The selection panel that is to select four of the directors of RWWA is to comprise -

one person appointed by the Minister for Racing and Gaming whom the minister considers has knowledge of and experience in human resource management and senior executive recruitment;
one person nominated by the board of RWWA - except that the first nomination will be made by the minister;

one person nominated by eligible thoroughbred racing industry bodies;

one person nominated by eligible harness racing industry bodies; and

one person nominated by eligible greyhound racing industry bodies.

For the purpose of the RWWA board of directors and the selection panel, member nominations are to be made by eligible thoroughbred, harness and greyhound racing bodies as determined by RWWA. For the first appointments to the RWWA board and the selection panel, however, the eligible bodies are listed in transitional provisions in the Racing and Gambling Legislation Amendment and Repeal Bill 2003. In this regard, consultation has occurred with racing industry bodies.
Clause 10 of the Bill outlines the circumstances that render a person ineligible to be nominated as a director. These include -

a member of staff of RWWA, not including the chief executive officer;
a RWWA agent or a person employed in an RWWA agency;

an employee or officer of a racing club;

an employee or an officer of a body declared to be an eligible body for the purpose of nominations for appointment to the board of directors and the selection panel; and

a person licensed under the Betting Control Act 1954.

Where a person nominated for appointment to the RWWA board or the selection panel is a member of the committee or other controlling authority of a racing club or of an eligible body, the Bill requires the person to relinquish that membership prior to taking up the appointment.
With respect to governance of the racing industry, clause 35 of the Bill provides that the functions of RWWA will include -

to control, supervise and regulate racing in the State;
to foster the development, promote the welfare and ensure the integrity of metropolitan and country thoroughbred, harness and greyhound racing in the interests of the long-term viability of the racing industry in Western Australia;

to undertake and manage industry strategic planning, promotion, marketing, sponsorship and administration;

to supervise racing clubs and their affairs;

to determine the race meetings on which RWWA will conduct offcourse wagering;

in consultation with racing clubs, to establish policies for stake money levels and race conditions and programs; and

to establish policies for, and manage the provision of, programs for apprentice jockey, trainee driver and other industry training requirements.

Insofar as racing regulation is concerned, RWWA will -
control, supervise and regulate the conduct of thoroughbred, harness and greyhound racing in Western Australia, including responsibility for steward and drug-testing activities;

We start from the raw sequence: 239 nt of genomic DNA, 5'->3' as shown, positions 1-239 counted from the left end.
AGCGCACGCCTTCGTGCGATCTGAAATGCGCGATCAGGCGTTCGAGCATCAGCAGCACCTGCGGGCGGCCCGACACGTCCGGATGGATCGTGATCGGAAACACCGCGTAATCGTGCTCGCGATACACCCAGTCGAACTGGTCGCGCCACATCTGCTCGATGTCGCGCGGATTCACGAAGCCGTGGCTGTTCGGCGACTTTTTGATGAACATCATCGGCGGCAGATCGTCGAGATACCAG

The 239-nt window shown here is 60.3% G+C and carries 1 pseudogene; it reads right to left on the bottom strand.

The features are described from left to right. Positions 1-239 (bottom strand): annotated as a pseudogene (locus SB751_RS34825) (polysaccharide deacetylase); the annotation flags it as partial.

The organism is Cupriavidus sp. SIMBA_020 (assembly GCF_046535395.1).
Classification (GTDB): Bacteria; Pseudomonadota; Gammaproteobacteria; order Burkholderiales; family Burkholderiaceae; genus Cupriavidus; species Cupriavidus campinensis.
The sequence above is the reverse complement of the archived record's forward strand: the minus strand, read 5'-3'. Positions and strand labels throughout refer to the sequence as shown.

make rules for the conduct of racing in Western Australia and, in all respects, perform the role of principal club;

register racing clubs and racing animals and license race meetings, race venues and participants;

undertake handicapping; and

set race dates in consultation with racing clubs.

For the purpose of regulating the conduct of thoroughbred, harness and greyhound racing in Western Australia, clauses 36 to 38 of the Bill stipulate that RWWA has all the powers as principal club under the respective national racing rules.
As is currently the case with the three principal clubs - the Western Australian Turf Club, the Western Australian Trotting Association and the Western Australian Greyhound Racing Authority - the Bill provides RWWA with the authority to make rules of racing, which can be a combination of national rules and local rules.

Clauses 47 to 49 of the Bill provide for the establishment of an integrity assurance committee within RWWA whose function will be to have primary oversight of such matters as stewards, drug testing, licensing and handicapping. RWWA is to determine the qualifications and disqualifications for membership of this committee and, in doing so, is to have particular regard to the need to minimise conflicts of interest such as might arise from a person's horse or greyhound ownership, professional involvement in race preparation, or professional or commercial dealings with any person who holds a licence issued by RWWA or by a racing club.

An important aim of this restructure is to establish a closer relationship between the TAB and the racing clubs in order to overcome the lack of cohesion and strategic direction identified in the Turner committee's report. The legislation provides for the TAB board to be abolished and responsibility for the provision of TAB offcourse betting services to be transferred to RWWA.

Part 5 of the Bill sets out RWWA's functions as an offcourse wagering operator, including the ability to conduct totalisator and fixed-odds wagering, and to operate a combined totalisator pool and joint fixed-odds wagering system with other gambling operators similar to the arrangements that the TAB currently has with SuperTAB. It has been recognised, however, that it may not be practicable for RWWA to assume responsibility for the conduct of offcourse betting from commencement.

The transitional provisions will allow RWWA to commence its controlling authority and wagering profit distribution functions when the legislation is proclaimed to come into effect. This is expected to be 1 August 2003, to coincide with the commencement of the new racing year.

RWWA will assume responsibility for the conduct of offcourse wagering at a later date. This later date is to be determined by the minister and is referred to in the Racing and Gambling Legislation Amendment and Repeal Bill as the appointed day. On the appointed day, the Racing and Gambling Legislation Amendment and Repeal Bill provides that all of the TAB's assets and contractual rights and obligations will be transferred to RWWA.